"Any withdrawal must be unconditional with no guarantees for the safety of the enemy and must be a first step toward the liberation of the rest of our lands. The armed struggle will continue until the expulsion of the occupiers."

The statement says the disengagement is dangerous "because it expands settlements in the West Bank and isolates Gaza from the conflict, creating an internal Palestinian crisis, and it attempts to decide the conflict with developments on the ground that are supported by the United States, Israel's ally."

Egypt asks Israel to halt Gaza military operations Egypt has asked Israel to halt military operations in the Gaza Strip as a condition for sending Egyptian "military experts" into the area after an Israeli disengagement. The request was made in the lead-up to the talks Egyptian intelligence chief Omar Suleiman will hold Wednesday in Jerusalem and Ramallah on the matter of security coordination.

Israel opposes the halting of Israel Defense Force operations in Gaza.

"We will not agree to this condition," said a senior diplomatic figure. "If there will be terrorism from the Strip we will continue to operation and we won't tie our own hands."

Nevertheless, the figure said he believes a solution would be found despite conflict over the Egyptian demand.

"In the end we will find a formulation that will allow us to work cooperatively with the Egyptians. The convergence of interests between us and them is large. It is no less important to the Egyptians than it is to us that there is quiet in the Strip. It is thus reasonable to assume that we will reach agreement in the end," the official said.

One suggested solution is the determining of specific areas in the Gaza Strip that would have an Egyptian presence. Any IDF activity in these areas would need to be coordinated with Egyptian authorities in advance.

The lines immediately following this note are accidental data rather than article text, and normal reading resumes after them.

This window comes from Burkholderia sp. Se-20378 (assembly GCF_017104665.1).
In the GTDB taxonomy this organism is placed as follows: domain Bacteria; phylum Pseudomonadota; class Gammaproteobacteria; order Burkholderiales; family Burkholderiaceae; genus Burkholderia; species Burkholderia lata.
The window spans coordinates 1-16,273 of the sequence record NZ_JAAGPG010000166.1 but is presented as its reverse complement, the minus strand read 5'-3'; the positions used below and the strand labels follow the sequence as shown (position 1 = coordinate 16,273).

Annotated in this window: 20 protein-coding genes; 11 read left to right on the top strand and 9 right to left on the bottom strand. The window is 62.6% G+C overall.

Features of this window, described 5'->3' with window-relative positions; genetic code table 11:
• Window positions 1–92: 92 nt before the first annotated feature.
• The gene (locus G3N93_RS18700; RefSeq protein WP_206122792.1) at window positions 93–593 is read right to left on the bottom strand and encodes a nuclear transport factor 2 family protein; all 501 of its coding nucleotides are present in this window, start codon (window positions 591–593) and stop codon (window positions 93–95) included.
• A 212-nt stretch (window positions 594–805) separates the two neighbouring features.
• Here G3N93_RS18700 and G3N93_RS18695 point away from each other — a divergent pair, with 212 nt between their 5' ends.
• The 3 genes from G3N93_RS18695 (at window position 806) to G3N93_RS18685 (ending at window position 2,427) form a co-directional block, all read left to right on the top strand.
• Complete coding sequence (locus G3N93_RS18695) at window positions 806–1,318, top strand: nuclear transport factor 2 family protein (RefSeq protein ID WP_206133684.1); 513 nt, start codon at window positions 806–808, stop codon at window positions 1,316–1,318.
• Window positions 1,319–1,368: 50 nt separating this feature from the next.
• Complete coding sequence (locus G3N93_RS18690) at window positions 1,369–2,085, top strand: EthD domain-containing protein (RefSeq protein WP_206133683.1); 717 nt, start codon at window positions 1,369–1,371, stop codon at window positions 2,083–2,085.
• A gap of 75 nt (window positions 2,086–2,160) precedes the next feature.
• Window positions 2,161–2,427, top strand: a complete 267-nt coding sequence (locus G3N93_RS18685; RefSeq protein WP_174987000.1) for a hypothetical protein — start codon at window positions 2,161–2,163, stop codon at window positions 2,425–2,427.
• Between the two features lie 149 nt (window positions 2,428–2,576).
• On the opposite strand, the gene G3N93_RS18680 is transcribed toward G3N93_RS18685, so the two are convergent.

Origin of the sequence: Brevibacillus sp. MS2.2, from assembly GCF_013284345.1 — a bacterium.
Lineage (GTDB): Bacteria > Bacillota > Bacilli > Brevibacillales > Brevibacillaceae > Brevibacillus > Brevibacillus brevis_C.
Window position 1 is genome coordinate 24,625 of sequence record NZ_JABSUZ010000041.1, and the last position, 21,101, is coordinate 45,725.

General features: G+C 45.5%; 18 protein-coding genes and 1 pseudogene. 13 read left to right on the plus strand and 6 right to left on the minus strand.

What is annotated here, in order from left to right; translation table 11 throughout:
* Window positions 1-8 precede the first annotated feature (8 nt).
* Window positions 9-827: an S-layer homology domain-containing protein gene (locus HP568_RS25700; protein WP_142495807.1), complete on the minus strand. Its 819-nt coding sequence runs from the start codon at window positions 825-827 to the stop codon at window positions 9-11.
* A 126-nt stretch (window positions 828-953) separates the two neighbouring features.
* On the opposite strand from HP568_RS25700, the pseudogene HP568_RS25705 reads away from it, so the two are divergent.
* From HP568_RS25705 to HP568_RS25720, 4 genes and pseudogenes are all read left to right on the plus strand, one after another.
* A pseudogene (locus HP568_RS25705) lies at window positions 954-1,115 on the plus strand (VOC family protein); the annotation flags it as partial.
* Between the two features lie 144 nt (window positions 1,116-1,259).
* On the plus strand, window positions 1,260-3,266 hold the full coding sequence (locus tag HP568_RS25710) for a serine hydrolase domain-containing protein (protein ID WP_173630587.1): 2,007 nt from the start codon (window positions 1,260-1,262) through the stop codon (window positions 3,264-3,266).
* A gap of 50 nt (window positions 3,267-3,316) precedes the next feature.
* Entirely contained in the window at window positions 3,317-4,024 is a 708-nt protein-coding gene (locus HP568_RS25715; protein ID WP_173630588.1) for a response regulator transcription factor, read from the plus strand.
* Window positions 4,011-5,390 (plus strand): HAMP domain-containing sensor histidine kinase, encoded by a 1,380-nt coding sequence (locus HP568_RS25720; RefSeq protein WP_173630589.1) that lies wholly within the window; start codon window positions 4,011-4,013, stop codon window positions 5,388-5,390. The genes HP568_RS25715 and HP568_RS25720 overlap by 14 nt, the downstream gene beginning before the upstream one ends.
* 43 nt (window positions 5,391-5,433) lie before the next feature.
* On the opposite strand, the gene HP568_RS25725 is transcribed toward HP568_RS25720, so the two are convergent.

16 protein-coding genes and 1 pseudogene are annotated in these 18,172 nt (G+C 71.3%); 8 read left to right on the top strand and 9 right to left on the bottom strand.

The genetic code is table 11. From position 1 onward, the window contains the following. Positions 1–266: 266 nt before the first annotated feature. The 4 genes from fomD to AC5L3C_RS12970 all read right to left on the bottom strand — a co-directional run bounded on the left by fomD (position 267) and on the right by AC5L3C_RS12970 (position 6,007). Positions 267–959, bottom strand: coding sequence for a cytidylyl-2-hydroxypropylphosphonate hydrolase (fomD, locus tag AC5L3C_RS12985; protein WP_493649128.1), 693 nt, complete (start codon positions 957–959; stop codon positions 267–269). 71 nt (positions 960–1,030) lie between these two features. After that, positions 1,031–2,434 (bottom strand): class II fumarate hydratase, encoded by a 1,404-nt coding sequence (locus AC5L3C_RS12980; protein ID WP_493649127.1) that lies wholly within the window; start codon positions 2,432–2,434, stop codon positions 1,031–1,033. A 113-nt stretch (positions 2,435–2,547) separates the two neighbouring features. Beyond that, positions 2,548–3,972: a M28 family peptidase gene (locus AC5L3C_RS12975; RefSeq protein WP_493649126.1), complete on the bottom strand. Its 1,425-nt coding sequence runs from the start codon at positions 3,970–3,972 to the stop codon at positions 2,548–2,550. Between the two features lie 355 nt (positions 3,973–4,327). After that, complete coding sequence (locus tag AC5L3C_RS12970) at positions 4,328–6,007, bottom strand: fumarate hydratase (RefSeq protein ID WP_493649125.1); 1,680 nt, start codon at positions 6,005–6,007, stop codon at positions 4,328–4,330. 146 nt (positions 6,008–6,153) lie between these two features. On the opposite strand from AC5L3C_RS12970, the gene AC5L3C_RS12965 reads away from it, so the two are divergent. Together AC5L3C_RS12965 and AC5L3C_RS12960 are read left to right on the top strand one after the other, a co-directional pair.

Comments

SUBSCRIBERS JOIN THE CONVERSATION FASTER

Automatic approval of subscriber comments.
From $1 for the first month

SUBSCRIBE
Already signed up? LOG IN

ICYMI

Charles Lindbergh addressing an America First Committee rally on October 3, 1941.

Ken Burns’ Brilliant ‘The U.S. and the Holocaust’ Has Only One Problem

The projected rise in sea level on a beach in Haifa over the next 30 years.

Facing Rapid Rise in Sea Levels, Israel Could Lose Large Parts of Its Coastline by 2050

Tal Dilian.

As Israel Reins in Its Cyberarms Industry, an Ex-intel Officer Is Building a New Empire

Queen Elizabeth II, King Charles III and a British synagogue.

How the Queen’s Death Changes British Jewry’s Most Distinctive Prayer

Newly appointed Israeli ambassador to Chile, Gil Artzyeli, poses for a group picture alongside Rabbi Yonatan Szewkis, Chilean deputy Helia Molina and Gerardo Gorodischer, during a religious ceremony in a synagogue in Vina del Mar, Chile last week.

Chile Community Leaders 'Horrified' by Treatment of Israeli Envoy

Queen Elizabeth attends a ceremony at Windsor Castle, in June 2021.

Over 120 Countries, but Never Israel: Queen Elizabeth II's Unofficial Boycott